Darrin Schenck Named Januarys Real Racquetball Champion
by USA Racquetball
Darrin Schenck of Phoenix, Arizona, has been Arizona State University’s Racquetball Coach for the past 15 years. He appeared on the Real Racquetball Show on January 24th where he was recognized as January’s Real Racquetball Champion.
Darrin played professionally for about six years in the ‘90’s. He was ranked in the top 20 for three of those years before retiring from professional competition in 2000. After taking a break for a bit, he was invited by a local tournament player to come and help out with a one-hour clinic for the ASU Team. That clinic ended up morphing into 10 hours a week during each school year for the next 15 years!
2017 ASU Racquetball Team. Photo By Jeff Gallemore
Susan Hendricks has some great things to say about her time (2018-2020) on the ASU Racquetball Team with Darrin as coach: “One cannot help but think of these character traits when reflecting about Darrin: Courageous! Driven! A ‘Go-Giver’! For those of us lucky enough to have received his wisdom, we appreciated how he combined humor, enthusiasm, and that tower of optimism. He motivated us to improve our game and ourselves as we went about our journey, enjoying the unique camaraderie of our racquetball community. Above all, Darrin exemplifies integrity in all of his endeavors.” (Susan shares a quote by Theodore Roosevelt that she feels is the essence of who Darrin is and what he has become as a leader: https://www.worldatlas.com/articles/man-in-the-arena.html.)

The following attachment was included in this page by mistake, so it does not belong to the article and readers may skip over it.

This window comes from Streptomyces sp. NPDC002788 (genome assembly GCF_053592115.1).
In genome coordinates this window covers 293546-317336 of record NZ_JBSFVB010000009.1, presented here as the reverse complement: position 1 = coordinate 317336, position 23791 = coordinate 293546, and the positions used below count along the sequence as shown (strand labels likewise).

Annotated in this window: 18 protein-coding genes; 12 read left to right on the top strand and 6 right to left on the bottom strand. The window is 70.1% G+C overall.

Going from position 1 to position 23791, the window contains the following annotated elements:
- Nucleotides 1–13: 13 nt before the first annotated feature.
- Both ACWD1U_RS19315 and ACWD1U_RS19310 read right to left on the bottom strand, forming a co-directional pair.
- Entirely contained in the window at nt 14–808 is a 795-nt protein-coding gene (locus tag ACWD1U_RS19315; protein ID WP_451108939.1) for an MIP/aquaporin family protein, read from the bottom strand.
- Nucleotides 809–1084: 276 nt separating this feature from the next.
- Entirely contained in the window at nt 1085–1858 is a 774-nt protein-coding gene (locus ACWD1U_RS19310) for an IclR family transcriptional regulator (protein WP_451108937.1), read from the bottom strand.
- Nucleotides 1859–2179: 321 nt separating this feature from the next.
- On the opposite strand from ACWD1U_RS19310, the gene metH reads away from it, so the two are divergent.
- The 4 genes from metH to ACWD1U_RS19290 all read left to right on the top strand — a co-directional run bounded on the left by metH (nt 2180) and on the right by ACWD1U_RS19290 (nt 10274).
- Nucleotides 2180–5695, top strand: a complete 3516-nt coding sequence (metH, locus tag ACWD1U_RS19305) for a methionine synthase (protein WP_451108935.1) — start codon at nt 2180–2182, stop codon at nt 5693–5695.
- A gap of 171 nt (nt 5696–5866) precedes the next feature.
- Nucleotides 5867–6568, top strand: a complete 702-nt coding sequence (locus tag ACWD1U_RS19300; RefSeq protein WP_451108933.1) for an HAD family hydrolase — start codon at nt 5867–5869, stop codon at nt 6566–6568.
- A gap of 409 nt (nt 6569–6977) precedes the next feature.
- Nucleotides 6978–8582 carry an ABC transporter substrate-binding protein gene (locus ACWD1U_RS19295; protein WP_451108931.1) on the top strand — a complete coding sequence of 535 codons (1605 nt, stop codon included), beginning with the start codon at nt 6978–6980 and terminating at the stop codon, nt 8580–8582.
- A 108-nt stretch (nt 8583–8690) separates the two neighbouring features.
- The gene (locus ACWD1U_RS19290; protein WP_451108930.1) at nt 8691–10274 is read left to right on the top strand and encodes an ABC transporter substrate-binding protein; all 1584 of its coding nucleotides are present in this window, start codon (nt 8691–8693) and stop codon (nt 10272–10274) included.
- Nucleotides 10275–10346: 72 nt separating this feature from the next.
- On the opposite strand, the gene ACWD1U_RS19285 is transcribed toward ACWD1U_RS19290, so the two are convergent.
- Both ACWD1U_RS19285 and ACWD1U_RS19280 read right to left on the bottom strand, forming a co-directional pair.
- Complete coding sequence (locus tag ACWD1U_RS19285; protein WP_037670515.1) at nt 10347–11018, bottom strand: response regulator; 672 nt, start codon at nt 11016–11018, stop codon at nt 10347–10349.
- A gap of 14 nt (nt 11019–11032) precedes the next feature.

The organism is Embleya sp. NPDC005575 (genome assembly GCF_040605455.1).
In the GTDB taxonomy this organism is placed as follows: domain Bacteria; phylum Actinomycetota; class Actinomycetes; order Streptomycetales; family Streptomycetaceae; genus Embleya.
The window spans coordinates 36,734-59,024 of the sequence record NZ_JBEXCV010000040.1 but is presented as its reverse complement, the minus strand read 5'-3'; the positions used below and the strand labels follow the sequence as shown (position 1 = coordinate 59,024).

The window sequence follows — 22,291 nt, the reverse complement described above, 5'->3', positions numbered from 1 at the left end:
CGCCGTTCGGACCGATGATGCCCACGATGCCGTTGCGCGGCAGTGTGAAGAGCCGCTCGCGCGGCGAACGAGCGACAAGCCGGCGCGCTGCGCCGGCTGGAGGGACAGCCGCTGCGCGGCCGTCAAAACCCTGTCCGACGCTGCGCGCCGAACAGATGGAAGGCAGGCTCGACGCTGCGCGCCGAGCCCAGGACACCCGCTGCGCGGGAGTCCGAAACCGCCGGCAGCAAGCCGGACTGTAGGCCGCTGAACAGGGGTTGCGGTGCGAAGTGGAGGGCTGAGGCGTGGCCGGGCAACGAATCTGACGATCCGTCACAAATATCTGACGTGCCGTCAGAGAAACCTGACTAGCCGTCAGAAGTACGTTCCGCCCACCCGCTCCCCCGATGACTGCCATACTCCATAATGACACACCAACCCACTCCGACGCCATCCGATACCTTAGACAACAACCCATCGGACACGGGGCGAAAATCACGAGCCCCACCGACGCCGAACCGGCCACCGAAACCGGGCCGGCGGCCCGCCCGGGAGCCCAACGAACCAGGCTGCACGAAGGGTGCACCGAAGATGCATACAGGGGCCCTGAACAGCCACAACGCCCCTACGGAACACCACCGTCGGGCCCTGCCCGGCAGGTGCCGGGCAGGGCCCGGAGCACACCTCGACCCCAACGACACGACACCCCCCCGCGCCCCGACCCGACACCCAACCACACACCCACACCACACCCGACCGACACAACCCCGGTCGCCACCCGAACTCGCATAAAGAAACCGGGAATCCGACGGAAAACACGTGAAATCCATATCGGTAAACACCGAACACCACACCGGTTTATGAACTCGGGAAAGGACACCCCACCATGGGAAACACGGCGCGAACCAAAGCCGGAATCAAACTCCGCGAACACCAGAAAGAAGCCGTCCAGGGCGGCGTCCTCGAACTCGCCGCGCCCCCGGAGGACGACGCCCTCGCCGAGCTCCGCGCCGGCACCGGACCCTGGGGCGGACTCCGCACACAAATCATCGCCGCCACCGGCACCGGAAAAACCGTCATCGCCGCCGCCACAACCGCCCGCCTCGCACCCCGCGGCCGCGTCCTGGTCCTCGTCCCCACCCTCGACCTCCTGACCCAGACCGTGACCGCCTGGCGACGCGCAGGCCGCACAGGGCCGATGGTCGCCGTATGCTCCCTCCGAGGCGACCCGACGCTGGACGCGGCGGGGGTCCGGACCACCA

It’s been an amazing journey,” Darrin said on the show. “I’ve loved every minute of it. The game has been a huge part of my whole adult life. Being the coach of the ASU Team is the most personally rewarding thing I’ve ever done, and that’s what has kept me coming back.”
He added, “High School and Collegiate Racquetball are some of the most exciting aspects of the sport. It’s awesome to watch the pros, but the most rewarding part of my racquetball life has been volunteering as a coach. It’s also teaching life lessons and skills disguised as racquetball -- marketing, promotion, and fundraising, for example, as well as self-discipline, dealing with adversity, and more.”
Executive Director Mike Wedel asked, “If someone is looking to start a college program, how could they get started?” Darrin replied that those interested in getting involved shouldn’t be daunted by his own 10-hour-per-week participation. “At ASU, a club was already established as a student-run organization. I helped with the on-court support and instruction. If you’re a tournament player and have been around the game awhile, you can bring yourself and other resources to help a team. Any time that you have to contribute will make a difference.
“Thanks to everyone who has helped along the way and especially Arizona State University for their support,” continued Darrin. “Special thanks go to Head Racquetball for all they’ve done over the years for the ASU Team. And I cannot let the opportunity pass to thank Jim Winterton as well; he has been side-by-side with me since 2014 and has been a huge part of our success.”
Visit USA Racquetball’s Facebook page and watch the Real Racquetball Show, Game 35, to see Darrin’s interview and get some real-world specifics on how to get involved in assisting at the college racquetball level: https://fb.watch/b68KkzZFFK/.
Game 35 Real Racquetball Show
Darrin, for all you do for the sport and its players, congratulations on this well-deserved recognition!